10. First, the designation of the years 1854 to 1880 as crucial years, is, Canada submits, unjustified. The instruments which define the only rights ever conferred upon the Government of Newfoundland were issued in 1763. The Colony, in its Case, in effect admits, as already noted, that none of the subsequent acts added anything to the extent of "coast" over which such rights were created by the instruments of 1763. Neither in the years 1854 to 1880, nor at any time, was any extension given to the territory described in the instruments as 1763. Such modification as resulted in 1855 from the recognition of the principles of responsible government as applicable in Newfoundland effected no change of the extent of territory subject to the authority of that Government. Nor does anything appear in any evidence that has been adduced supporting the affirmation of the Colony's Case, that these years—1854 to 1880—are "of peculiar importance because in them the question of the interior boundaries of the Pensinsula, first assumed practical importance." The history of Newfoundland's administration on the coast within those years negatives the idea that it attached any importance to the coast, its administration, or its boundaries.
11. Secondly, with regard to the evidence invoked by this "Reason," it consists, for the most part, of opinions or impressions expressed by some individuals or represented by certain mapmakers respecting territorial divisions or the location of boundaries in the Labrador peninsula, and it is alleged that these opinions or impressions show that it was generally believed and understood that the boundaries in the Labrador peninsula were
determined on a "watershed" or a "height-of-land" basis. That evidence, the Colony finally contends, is strongly confirmed by (1) certain maps compiled by employees of the Canadian Government, and (2) by certain correspondence in 1874 between the Canadian Government and the British Embassy at Washington, in which confirmation was given to an opinion which Lord Dufferin, then Governor General of Canada, had verbally expressed in conversation with the British Ambassador, with regard to the question whether Labrador formed part of Canada.
The opinions or impressions formed by some individuals respecting the location of boundaries in the Labrador peninsula, particularly when it does not appear that any of these persons had given any special consideration to the subject or was qualified to do so, can have no sort of bearing upon the determination of the present issue, even if they were not countervailed, as they undoubtedly are, by other opinions of greater authority, and altogether overborne by evidence of a higher nature.
So far as the Canadian maps or correspondence referred to indicate any view different from that set forth by Canada in its Case, it is shown by evidence contained in the joint appendix that such view was the result of an error subsequently recognised and corrected.
Furthermore, with regard to the alleged official maps of the Canadian Government and the correspondence of 1874, Canada submits that no action of the Government of Newfoundland or of Canada, and no admission on the part of either or both could effect any extension of the territory described in the instruments of 1763—still less any action or admission of any Governor, executive authority or officer or employee of either of the said countries. No action or admission affecting the territory of either the Dominion or of the Colony would be the action or admission of such Dominion or Colony unless taken or made by their respective legislatures, and even if taken or made by these bodies, could effect no change of territorial juridisdiction. Such a change could be made by imperial legislation and Imperial legislation alone.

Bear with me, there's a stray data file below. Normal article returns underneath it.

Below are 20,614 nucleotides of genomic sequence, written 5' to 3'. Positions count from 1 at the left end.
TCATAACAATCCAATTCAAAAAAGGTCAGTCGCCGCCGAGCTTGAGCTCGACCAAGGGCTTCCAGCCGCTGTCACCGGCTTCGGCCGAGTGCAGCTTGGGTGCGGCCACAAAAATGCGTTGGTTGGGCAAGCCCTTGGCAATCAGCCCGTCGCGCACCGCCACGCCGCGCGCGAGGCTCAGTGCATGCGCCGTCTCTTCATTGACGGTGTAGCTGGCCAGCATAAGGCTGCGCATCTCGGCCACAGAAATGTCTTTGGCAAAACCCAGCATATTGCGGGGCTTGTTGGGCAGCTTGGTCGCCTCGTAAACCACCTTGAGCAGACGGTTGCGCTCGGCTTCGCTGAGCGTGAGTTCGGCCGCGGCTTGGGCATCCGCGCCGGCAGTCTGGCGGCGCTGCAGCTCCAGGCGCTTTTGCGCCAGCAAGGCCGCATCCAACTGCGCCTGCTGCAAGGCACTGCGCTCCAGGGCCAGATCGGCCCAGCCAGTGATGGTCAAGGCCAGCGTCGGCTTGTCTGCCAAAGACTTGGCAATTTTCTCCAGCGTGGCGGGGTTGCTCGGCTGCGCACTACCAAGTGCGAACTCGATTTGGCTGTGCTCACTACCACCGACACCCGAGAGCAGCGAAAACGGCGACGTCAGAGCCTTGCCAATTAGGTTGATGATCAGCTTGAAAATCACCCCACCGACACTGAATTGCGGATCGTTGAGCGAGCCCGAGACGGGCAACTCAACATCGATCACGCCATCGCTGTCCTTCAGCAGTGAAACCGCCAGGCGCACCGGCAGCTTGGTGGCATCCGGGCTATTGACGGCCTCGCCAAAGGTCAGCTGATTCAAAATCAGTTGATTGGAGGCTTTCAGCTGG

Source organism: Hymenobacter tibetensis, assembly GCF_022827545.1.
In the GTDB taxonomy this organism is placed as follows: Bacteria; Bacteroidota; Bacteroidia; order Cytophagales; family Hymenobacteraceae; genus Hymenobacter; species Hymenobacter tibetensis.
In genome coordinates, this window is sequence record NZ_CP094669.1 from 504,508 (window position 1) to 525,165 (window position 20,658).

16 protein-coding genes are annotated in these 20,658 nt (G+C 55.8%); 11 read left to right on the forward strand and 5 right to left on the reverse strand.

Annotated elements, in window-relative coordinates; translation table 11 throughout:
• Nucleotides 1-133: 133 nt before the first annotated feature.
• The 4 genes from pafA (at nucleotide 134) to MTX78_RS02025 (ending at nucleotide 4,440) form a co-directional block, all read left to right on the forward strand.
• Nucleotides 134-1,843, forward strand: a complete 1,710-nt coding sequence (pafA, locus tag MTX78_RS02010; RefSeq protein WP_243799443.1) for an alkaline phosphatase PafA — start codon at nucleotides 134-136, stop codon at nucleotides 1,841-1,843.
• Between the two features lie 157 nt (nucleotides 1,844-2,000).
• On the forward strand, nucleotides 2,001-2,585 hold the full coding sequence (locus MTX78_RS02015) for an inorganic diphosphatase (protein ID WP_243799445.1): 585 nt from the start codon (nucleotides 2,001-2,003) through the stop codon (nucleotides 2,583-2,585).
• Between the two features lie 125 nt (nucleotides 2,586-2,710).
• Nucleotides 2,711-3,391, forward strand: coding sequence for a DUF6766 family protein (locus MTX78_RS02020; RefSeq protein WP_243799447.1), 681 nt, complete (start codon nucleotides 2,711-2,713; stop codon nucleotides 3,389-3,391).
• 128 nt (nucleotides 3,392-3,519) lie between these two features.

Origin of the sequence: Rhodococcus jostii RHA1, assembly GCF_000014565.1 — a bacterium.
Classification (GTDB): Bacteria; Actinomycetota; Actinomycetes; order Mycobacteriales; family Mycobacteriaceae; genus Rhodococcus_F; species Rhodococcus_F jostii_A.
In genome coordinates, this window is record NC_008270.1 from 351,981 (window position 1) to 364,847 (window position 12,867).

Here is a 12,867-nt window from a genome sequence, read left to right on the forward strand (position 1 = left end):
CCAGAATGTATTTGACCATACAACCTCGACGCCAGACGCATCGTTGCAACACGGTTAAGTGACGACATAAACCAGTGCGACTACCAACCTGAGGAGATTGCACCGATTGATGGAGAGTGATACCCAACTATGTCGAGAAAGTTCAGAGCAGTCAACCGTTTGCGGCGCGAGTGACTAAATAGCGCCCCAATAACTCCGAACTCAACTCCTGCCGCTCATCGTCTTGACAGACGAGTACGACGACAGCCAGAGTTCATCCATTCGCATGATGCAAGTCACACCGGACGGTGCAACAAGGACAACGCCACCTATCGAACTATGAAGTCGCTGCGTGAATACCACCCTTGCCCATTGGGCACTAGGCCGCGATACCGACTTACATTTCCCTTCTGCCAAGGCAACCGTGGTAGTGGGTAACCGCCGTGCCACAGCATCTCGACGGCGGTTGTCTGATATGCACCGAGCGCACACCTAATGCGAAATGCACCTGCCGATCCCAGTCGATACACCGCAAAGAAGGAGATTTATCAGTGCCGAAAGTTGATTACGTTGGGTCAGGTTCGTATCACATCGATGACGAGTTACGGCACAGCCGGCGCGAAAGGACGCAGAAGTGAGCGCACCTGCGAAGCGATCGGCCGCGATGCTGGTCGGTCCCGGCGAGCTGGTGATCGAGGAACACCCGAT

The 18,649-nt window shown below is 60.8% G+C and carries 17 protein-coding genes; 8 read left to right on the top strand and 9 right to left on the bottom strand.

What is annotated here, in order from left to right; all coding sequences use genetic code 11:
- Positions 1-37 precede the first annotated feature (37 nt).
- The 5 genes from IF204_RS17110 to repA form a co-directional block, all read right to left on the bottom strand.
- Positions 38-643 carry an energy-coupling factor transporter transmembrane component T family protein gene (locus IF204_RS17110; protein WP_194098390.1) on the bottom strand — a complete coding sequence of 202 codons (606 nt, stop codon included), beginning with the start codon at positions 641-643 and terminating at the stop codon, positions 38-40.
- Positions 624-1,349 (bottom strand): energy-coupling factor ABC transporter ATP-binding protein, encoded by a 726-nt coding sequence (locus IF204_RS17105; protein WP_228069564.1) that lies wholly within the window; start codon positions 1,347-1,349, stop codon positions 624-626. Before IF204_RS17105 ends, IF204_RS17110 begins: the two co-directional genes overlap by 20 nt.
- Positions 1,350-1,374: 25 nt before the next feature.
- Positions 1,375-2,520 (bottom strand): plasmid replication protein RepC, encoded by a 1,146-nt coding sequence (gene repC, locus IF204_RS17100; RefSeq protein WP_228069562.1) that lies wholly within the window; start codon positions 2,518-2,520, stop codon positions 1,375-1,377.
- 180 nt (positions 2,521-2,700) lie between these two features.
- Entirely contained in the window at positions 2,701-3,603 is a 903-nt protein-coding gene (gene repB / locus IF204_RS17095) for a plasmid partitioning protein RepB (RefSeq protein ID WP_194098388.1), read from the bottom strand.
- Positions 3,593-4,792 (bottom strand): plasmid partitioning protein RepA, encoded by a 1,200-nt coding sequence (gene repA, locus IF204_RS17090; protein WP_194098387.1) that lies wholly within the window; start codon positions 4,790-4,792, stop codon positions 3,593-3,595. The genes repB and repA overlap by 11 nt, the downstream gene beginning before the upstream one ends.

REASON 3: Because under the law of nations at the times material to be considered for the purposes of the present inquiry, the occupation of a "coast" conferred a right to the hinterland as far as the height of land.
12. The argument which this "Reason" is apparently intended to invoke is set in par. 38 of the Colony's Case. In this paragraph, the Colony contends that, apart from all other considerations, the line of the crest of the watershed is "the only boundary in the interior for which any principle of reason or law can fairly be advanced," asserting that at the material dates international law had settled the point that the occupation of a "coast" would have conferred upon the occupying State a right to the hinterland as far as the height of land, and that, "by parity of reasoning," the grant of a "coast" would, in the absence of indication to the contrary, confer jurisdiction over an area similarly limited.
13. To this "Reason,"—the Colony's main contention—two answers, which it is submitted are conclusive, may be made: In the first place, the "Law of Nations" has absolutely no application to the questions that arise herein. The Law of Nations governs exclusively the relations of different States and is applicable only to the determination of questions arising between such States. Here no such question arises. The right of sovereignty over the whole of the area to which the present controversy relates was in 1763, has been at all times since, and is indisputably vested in the Crown of Great Britain. The Court is called upon to decide simply the effect of the acts done by the sovereign authority of one and the same State having for their purpose the fixing of the instrumentality through which the government of a particular part of that one and the same State should be carried on.
In the second place, even were the matter one to be governed or affected by the "Law of Nations," Canada submits that there never was, and does not now exist, any recognized rule of international law to the effect stated in this "Reason." The cases in which the so-called rule has been invoked (begin-